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Etching by Esther Lurie of a group lined up for expulsion to the camps

Object | Accession Number: 1996.3.2

Etching created in 1957 from a drawing done by Esther Lurie in 1943 while she was imprisoned in the ghetto in German occupied Kovno (Kaunas), Lithuania. It depicts a closely packed group of people with large sacks waiting in line. Lurie's drawings and sketches, created from 1941-1944, while a prisoner in Kovno ghetto and Stutthof and Leibisch concentration camps, exhibited and published in 1945, presented eloquent visual and written testimony of daily life during the Holocaust. Esther, a professional artist, originally from Liepaja, Latvia, settled in Palestine in 1934. She was visiting her sister in Kovno in summer 1941 when it was occupied by Germany. She was confined to the ghetto and had to create portraits and paintings for the Germans. She also, at the request of the Jewish Council, dedicated herself to recording the daily life of the residents. In July 1944, the ghetto was liquidated. Esther was sent to Stutthof concentration camp, where she continued to draw. Her family members were sent to Auschwitz and murdered. In August 1944, Esther was deported to Leibisch, and liberated by the Soviet Army on January 21, 1945. During the journey back to Palestine, she lived in a displaced persons camp in Italy, where an exhibition of her drawings of Leibisch was held.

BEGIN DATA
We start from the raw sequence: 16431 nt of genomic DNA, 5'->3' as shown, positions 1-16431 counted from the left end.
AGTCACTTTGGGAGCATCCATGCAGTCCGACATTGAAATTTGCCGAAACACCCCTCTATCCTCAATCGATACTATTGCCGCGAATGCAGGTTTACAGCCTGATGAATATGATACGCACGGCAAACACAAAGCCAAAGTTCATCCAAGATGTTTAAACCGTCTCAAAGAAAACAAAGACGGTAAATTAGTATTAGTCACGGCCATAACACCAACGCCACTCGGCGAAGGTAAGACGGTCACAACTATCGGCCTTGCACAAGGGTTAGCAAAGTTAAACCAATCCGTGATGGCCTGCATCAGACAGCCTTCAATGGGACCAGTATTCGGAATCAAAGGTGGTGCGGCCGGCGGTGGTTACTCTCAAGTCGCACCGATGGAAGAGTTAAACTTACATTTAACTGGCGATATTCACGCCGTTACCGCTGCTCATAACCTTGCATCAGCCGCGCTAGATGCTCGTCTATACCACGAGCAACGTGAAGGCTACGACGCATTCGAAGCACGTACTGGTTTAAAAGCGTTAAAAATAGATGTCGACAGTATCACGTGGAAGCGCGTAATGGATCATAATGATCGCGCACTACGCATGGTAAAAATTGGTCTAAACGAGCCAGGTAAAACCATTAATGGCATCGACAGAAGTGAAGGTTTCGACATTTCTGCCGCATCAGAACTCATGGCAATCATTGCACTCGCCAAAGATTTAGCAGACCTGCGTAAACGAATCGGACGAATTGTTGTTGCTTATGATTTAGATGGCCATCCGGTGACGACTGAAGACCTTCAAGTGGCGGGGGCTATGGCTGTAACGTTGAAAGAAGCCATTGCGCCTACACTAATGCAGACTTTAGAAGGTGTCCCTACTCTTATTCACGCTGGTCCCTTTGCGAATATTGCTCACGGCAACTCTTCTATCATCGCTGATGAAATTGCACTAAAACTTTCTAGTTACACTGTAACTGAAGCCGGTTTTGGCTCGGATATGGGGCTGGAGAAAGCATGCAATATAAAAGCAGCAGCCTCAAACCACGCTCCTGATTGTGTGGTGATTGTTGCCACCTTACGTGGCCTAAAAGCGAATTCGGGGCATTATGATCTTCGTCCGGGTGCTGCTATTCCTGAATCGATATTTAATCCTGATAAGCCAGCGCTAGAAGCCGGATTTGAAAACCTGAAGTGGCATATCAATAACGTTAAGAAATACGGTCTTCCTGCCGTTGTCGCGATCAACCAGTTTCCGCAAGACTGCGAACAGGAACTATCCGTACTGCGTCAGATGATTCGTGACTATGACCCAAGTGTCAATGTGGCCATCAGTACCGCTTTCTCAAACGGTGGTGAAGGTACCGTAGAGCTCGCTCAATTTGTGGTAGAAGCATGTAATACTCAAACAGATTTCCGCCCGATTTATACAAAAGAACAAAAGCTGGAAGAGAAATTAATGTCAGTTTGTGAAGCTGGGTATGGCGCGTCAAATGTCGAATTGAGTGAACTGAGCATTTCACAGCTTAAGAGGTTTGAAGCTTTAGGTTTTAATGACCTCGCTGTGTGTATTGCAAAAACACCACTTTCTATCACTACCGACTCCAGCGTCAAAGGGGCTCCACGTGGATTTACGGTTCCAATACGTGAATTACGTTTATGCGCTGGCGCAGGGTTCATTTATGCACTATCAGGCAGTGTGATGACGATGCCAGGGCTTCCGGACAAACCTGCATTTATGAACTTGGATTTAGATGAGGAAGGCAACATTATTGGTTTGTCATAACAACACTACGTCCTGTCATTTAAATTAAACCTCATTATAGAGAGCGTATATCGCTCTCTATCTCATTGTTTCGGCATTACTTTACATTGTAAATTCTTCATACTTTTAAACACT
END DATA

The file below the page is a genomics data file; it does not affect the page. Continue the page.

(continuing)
Artwork Title
Detail of Kovno Ghetto, Deportation 1943
creation:  1957
depiction:  1943
creation: Tel Aviv (Israel)
depiction: Kovno ghetto (historic); Kaunas (Lithuania)
Credit Line
United States Holocaust Memorial Museum Collection, Gift of Esther Lurie. As art, created originally by me, from life, in the form of pen and ink drawings and watercolours, in the Kovno Ghetto (suburb Wiliampole, Lithuania, then under German occupation) in the years 1941, 1942, 1943.
Record last modified: 2022-09-07 09:17:29
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